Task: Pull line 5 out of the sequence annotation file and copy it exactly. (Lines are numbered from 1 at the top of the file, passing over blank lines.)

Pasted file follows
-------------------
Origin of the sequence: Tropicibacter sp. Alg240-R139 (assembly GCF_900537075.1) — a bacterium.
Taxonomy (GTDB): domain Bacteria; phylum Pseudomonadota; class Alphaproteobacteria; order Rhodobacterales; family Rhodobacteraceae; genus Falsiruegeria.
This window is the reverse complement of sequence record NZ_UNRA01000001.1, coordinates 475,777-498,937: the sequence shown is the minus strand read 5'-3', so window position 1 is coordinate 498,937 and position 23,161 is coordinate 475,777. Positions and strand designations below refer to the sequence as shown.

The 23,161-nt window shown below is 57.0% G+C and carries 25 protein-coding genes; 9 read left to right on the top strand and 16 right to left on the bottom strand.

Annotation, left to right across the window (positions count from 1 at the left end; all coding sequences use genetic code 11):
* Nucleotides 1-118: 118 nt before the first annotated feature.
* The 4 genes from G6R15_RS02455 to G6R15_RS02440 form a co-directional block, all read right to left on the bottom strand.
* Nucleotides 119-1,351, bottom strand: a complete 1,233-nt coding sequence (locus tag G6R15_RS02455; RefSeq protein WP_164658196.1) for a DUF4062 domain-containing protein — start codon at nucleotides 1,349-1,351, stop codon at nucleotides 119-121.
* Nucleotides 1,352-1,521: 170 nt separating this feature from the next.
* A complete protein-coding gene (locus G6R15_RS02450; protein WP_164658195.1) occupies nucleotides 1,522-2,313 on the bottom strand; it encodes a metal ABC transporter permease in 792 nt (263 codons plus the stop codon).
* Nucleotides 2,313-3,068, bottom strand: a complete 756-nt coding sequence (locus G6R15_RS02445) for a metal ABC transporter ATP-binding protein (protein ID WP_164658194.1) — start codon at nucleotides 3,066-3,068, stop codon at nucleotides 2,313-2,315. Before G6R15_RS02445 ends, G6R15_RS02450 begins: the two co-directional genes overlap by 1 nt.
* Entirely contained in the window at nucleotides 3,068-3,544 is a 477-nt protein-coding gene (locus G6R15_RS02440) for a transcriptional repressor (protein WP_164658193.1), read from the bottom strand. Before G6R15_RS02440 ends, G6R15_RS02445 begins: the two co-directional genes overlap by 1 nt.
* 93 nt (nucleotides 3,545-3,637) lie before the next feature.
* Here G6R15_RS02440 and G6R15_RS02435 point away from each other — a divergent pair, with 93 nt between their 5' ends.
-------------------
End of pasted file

Annotation, left to right across the window (positions count from 1 at the left end; all coding sequences use genetic code 11):